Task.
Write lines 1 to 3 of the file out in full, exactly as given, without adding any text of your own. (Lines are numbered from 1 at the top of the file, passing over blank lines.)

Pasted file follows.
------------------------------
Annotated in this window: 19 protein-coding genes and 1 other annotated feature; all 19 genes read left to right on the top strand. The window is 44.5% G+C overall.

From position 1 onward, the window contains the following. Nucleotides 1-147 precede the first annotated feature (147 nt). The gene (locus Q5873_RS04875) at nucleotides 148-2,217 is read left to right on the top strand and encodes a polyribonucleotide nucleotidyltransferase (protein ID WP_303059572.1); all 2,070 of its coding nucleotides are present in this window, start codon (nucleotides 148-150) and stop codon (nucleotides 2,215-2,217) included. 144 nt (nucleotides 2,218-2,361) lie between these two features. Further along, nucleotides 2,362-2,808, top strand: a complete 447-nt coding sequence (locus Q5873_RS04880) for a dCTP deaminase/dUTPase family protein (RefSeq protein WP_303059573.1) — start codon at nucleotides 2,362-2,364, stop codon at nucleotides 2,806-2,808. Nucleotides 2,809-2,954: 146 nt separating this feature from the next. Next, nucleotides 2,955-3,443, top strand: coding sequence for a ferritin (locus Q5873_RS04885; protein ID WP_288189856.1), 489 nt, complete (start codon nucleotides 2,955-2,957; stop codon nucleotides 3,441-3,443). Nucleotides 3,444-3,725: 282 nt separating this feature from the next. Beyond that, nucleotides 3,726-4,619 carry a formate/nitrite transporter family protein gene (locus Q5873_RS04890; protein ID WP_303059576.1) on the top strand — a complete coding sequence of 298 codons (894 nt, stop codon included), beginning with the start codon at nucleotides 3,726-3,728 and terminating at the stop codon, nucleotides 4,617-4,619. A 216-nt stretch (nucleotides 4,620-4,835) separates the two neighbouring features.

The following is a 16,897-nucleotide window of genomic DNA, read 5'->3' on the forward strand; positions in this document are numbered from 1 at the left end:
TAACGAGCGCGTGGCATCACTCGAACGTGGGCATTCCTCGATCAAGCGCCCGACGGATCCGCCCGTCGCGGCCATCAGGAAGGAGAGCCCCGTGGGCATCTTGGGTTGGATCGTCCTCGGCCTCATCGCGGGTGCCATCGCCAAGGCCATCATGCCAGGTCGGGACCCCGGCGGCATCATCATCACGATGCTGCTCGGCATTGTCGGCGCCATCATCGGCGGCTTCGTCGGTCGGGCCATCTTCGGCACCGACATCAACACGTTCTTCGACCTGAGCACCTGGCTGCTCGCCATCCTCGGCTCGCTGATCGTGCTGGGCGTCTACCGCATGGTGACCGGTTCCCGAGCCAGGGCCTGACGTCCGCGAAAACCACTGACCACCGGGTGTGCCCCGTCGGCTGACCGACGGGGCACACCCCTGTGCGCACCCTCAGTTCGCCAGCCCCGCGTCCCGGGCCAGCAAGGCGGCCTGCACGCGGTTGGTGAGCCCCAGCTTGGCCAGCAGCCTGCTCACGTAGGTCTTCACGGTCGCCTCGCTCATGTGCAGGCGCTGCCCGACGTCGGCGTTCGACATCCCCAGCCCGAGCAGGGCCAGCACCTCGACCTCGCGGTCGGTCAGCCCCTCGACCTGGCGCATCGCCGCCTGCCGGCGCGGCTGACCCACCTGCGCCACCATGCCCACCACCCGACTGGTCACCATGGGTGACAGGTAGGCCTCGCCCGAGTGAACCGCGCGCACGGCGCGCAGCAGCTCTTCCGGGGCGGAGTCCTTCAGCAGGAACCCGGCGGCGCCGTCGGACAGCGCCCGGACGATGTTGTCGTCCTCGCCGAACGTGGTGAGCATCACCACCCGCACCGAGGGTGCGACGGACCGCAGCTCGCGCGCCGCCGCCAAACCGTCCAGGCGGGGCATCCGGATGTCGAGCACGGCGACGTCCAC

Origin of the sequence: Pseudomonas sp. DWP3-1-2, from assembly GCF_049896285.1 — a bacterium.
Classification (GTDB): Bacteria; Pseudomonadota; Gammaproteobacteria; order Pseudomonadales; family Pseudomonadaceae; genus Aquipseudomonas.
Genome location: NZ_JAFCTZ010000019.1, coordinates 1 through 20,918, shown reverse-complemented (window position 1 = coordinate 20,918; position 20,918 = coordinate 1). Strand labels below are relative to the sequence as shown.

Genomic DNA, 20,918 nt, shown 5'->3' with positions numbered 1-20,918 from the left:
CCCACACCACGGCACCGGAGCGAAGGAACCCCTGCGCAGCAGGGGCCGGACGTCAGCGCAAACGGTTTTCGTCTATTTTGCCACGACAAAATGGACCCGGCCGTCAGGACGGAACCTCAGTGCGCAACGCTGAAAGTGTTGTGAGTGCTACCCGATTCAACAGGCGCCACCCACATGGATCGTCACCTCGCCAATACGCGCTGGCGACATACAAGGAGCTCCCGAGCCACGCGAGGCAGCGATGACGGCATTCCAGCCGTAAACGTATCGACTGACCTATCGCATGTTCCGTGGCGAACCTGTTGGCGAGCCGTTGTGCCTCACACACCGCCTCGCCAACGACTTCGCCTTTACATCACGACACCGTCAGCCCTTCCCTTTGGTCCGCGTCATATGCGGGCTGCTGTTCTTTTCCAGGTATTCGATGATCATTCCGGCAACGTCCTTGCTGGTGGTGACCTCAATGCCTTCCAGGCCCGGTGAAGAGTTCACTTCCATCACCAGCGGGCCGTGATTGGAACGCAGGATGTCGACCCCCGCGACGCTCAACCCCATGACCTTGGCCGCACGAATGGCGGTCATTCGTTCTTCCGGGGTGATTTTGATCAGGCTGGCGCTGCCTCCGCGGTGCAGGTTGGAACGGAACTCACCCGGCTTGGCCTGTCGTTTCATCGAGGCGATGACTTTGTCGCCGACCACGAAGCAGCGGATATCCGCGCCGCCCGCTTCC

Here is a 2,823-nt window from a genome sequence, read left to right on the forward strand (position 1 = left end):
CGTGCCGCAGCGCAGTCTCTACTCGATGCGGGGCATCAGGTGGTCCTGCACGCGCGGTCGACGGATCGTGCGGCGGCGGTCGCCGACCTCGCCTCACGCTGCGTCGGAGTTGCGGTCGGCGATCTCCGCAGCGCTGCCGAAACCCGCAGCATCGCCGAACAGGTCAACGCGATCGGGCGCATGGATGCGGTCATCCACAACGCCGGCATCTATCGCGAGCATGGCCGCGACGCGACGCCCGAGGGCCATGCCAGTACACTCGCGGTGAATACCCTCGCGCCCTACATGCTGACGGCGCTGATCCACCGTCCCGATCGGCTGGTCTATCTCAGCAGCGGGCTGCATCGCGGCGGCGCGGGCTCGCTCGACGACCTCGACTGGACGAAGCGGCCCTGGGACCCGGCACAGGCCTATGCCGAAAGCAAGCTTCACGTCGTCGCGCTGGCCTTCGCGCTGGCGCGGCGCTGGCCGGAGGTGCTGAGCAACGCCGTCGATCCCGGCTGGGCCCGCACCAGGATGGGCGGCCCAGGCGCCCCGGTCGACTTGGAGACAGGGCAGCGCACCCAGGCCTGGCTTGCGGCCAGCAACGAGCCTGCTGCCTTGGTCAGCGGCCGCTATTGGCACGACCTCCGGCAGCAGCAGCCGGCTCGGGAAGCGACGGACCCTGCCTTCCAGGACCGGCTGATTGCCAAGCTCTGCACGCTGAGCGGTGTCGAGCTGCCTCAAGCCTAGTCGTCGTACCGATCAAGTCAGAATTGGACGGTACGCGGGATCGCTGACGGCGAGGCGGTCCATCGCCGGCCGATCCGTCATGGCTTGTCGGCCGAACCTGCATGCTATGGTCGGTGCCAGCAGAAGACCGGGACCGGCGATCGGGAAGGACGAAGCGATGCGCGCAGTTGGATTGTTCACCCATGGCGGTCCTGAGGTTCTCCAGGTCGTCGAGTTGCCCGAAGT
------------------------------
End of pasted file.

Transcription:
Annotated in this window: 19 protein-coding genes and 1 other annotated feature; all 19 genes read left to right on the top strand. The window is 44.5% G+C overall.

From position 1 onward, the window contains the following. Nucleotides 1-147 precede the first annotated feature (147 nt). The gene (locus Q5873_RS04875) at nucleotides 148-2,217 is read left to right on the top strand and encodes a polyribonucleotide nucleotidyltransferase (protein ID WP_303059572.1); all 2,070 of its coding nucleotides are present in this window, start codon (nucleotides 148-150) and stop codon (nucleotides 2,215-2,217) included. 144 nt (nucleotides 2,218-2,361) lie between these two features. Further along, nucleotides 2,362-2,808, top strand: a complete 447-nt coding sequence (locus Q5873_RS04880) for a dCTP deaminase/dUTPase family protein (RefSeq protein WP_303059573.1) — start codon at nucleotides 2,362-2,364, stop codon at nucleotides 2,806-2,808. Nucleotides 2,809-2,954: 146 nt separating this feature from the next. Next, nucleotides 2,955-3,443, top strand: coding sequence for a ferritin (locus Q5873_RS04885; protein ID WP_288189856.1), 489 nt, complete (start codon nucleotides 2,955-2,957; stop codon nucleotides 3,441-3,443). Nucleotides 3,444-3,725: 282 nt separating this feature from the next. Beyond that, nucleotides 3,726-4,619 carry a formate/nitrite transporter family protein gene (locus Q5873_RS04890; protein ID WP_303059576.1) on the top strand — a complete coding sequence of 298 codons (894 nt, stop codon included), beginning with the start codon at nucleotides 3,726-3,728 and terminating at the stop codon, nucleotides 4,617-4,619. A 216-nt stretch (nucleotides 4,620-4,835) separates the two neighbouring features.

The following is a 16,897-nucleotide window of genomic DNA, read 5'->3' on the forward strand; positions in this document are numbered from 1 at the left end: